A vivid image of Lamberto Bava’s gloriously italo oozefest Demons comes to mind. The movie takes place inside a movie theater, and in a pivotal scene, one of the first victims bursts out from behind the silver screen, shrieking with MTV virtuosity. The frightened filmgoers look on as the unlucky woman undergoes a painful transition to demonhood. Her back arches up, her hands and feet stretch out into claws, fangs pushing out her mouth knock out her teeth, emitting green goop as deepening moans turn to snarls. This is supposed to be scary, but the impression I am provided with is a little different. The ghastly practical effects of the transformation are so dramatic, yet so meticulous. The camera documents every shift, every pop, every growth in the demon woman’s body. One is left in awe of what has been created, amazed by the bodily ruptures simulated by the film crew. In other words, the horror scene becomes a fetish: a visceral, obsessive celebration of the human body’s involuntary distortion.

This is where I think body horror may have become a liberating mode for myself. As I struggled with this problem of too much body, I watched with glee the transformations of other bodies–mutations, growths, cleavings, joinings. All the fantasy, the goopy, stretchy stuff, could be scary, but it was mostly just wonderful to me. Because what you tend to see in a great body horror movie is not necessarily a body being destroyed but a body being expressed. Visual effect contortions meant to elicit fear or abjection instead become reassuring. Not only could a disgusting body–whether my own or, say, the salaryman’s in Tetsuo: The Iron Man–be beautiful, the abjection could be poetic, could reveal something true about someone, something good about their soul. It was through horror that I came to feel more at home in my skin.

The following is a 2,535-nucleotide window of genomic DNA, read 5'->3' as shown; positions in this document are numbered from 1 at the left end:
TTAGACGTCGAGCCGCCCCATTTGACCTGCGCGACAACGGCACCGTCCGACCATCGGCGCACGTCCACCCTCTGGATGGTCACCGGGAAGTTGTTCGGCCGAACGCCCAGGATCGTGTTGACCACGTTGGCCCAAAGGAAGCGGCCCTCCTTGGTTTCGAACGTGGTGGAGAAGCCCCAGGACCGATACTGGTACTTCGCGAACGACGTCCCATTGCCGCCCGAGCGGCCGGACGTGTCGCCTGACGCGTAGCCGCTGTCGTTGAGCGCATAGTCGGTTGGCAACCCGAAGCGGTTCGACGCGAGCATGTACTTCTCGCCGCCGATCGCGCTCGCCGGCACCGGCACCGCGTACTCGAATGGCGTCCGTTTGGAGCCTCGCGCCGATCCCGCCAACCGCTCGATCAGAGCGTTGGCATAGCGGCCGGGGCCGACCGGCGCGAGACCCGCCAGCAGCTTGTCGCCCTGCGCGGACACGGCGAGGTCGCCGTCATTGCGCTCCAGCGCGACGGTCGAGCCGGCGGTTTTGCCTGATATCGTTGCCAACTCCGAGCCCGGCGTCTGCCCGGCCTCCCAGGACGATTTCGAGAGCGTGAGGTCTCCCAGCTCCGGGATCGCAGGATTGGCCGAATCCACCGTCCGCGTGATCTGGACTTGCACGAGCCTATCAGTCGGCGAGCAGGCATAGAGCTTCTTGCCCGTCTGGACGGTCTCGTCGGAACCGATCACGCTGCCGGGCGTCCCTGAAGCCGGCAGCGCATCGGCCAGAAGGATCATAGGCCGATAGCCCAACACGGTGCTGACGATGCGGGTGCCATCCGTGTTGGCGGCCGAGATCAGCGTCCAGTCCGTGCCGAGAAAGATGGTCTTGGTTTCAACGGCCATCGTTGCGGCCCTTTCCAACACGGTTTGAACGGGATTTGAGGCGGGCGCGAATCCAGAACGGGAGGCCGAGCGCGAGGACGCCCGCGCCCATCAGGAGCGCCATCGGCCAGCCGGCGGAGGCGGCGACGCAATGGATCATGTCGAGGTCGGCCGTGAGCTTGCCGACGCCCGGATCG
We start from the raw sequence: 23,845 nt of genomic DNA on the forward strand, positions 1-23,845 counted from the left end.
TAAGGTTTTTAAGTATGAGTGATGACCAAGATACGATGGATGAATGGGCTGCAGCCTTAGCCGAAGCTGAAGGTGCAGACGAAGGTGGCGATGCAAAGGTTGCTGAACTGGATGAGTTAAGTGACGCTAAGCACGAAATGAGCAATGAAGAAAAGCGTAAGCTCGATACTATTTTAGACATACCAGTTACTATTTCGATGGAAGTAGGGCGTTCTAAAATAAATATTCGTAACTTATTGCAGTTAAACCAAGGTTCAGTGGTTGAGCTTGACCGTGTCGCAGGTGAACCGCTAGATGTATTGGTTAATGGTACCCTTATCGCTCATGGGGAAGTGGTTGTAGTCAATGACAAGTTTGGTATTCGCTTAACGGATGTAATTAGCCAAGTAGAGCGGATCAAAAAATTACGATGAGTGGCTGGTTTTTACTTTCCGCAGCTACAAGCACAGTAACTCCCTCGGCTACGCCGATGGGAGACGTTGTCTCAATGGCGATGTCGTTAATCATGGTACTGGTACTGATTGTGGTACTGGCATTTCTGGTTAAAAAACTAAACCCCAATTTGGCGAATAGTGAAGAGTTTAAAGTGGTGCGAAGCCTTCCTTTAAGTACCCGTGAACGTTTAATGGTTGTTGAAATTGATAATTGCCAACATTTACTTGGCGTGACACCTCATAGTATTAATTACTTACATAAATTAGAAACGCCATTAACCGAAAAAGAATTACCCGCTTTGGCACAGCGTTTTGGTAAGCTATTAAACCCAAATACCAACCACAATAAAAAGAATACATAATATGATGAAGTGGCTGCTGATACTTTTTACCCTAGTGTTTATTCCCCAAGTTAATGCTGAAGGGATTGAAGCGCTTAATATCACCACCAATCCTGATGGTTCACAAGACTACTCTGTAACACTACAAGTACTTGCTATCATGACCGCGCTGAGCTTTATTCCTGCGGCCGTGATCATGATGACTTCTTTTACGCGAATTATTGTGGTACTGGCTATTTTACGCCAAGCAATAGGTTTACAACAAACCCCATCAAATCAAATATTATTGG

Recently, I watched the new season of Twin Peaks with a friend of mine. The show features a super-amnesiac character, Dougie Jones, who has not only lost his memory but much of his personal agency and command of language. He learns words, concepts, and gestures by repeating and imitating things that other people–somehow oblivious to his condition–say and do in front of him. My friend has depression and a close relative in her family had recently had a debilitating stroke, so I had wondered if this character might be painfully similar to her experiences. Dougie is a man who wakes up one day to find that his mind has stopped working–how would this play to someone who regularly finds her mind and body stuck in one place? It was in fact intense for her to watch at times, but rather than being painful for her, watching the show was deeply satisfying. For her, Dougie Jones became a reflection of her struggles, a distortion to be sure but one that communicated something back that was meaningful to her, and that meaning became reassuring. Perhaps the violence of body horror satisfies a similar feeling for myself. There is a magic to seeing an anxiety we have on screen, that frightens us on one level, but in fact is fundamentally soothing.